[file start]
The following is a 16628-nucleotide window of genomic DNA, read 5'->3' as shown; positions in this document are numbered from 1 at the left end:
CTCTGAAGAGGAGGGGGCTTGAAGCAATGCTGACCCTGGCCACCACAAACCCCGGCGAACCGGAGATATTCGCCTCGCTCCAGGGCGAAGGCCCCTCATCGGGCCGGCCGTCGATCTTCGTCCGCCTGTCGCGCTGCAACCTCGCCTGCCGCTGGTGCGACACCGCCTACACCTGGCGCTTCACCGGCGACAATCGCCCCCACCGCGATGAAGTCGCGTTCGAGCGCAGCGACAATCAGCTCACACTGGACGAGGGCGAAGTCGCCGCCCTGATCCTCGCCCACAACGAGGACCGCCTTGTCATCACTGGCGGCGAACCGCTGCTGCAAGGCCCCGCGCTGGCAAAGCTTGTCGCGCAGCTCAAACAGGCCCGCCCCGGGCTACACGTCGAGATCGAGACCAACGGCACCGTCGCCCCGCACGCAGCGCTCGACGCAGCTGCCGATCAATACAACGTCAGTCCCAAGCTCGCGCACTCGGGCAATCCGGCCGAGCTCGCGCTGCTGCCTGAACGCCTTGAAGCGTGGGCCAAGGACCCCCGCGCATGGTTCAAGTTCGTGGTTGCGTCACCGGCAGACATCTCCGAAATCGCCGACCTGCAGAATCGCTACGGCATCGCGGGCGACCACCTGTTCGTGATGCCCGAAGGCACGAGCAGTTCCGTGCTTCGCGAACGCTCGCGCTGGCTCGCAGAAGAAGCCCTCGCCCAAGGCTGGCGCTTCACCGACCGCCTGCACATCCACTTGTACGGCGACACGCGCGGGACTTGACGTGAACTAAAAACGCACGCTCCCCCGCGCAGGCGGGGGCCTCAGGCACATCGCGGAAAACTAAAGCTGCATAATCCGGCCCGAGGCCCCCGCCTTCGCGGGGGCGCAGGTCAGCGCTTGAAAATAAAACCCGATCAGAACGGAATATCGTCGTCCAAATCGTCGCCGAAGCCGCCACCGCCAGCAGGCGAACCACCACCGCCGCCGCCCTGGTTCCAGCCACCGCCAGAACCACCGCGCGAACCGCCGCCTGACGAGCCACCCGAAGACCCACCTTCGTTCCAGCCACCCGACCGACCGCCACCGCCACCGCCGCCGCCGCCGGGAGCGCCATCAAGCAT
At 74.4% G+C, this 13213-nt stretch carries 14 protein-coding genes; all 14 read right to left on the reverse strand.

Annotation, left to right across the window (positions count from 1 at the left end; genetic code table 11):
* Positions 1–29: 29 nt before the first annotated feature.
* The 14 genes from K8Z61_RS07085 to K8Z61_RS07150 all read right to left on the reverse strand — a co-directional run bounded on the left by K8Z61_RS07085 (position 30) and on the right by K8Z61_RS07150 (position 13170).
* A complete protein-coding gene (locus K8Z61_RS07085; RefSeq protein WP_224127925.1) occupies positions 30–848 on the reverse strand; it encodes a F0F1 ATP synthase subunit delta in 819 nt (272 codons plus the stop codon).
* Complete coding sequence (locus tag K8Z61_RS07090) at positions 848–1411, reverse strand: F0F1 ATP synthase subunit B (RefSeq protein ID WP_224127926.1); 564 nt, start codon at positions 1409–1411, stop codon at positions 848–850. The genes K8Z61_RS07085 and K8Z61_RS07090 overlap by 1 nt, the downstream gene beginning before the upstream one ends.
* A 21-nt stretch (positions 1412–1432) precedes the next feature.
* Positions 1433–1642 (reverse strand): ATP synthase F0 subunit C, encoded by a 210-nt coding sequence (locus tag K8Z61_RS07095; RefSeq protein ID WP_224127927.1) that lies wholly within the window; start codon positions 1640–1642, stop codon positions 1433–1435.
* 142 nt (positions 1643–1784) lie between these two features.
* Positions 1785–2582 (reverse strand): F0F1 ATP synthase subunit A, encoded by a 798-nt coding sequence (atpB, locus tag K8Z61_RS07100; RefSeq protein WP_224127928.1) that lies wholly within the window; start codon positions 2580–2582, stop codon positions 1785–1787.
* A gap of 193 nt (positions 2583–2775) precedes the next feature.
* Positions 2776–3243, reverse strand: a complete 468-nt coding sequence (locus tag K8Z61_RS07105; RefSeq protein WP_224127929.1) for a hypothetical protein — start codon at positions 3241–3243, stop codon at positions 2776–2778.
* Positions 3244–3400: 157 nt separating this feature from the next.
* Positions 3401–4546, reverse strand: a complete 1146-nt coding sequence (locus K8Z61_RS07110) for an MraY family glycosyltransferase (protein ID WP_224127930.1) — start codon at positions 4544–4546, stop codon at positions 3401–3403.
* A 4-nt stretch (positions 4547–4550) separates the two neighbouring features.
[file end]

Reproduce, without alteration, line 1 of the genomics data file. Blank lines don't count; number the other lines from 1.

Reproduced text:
The following is a 16628-nucleotide window of genomic DNA, read 5'->3' as shown; positions in this document are numbered from 1 at the left end: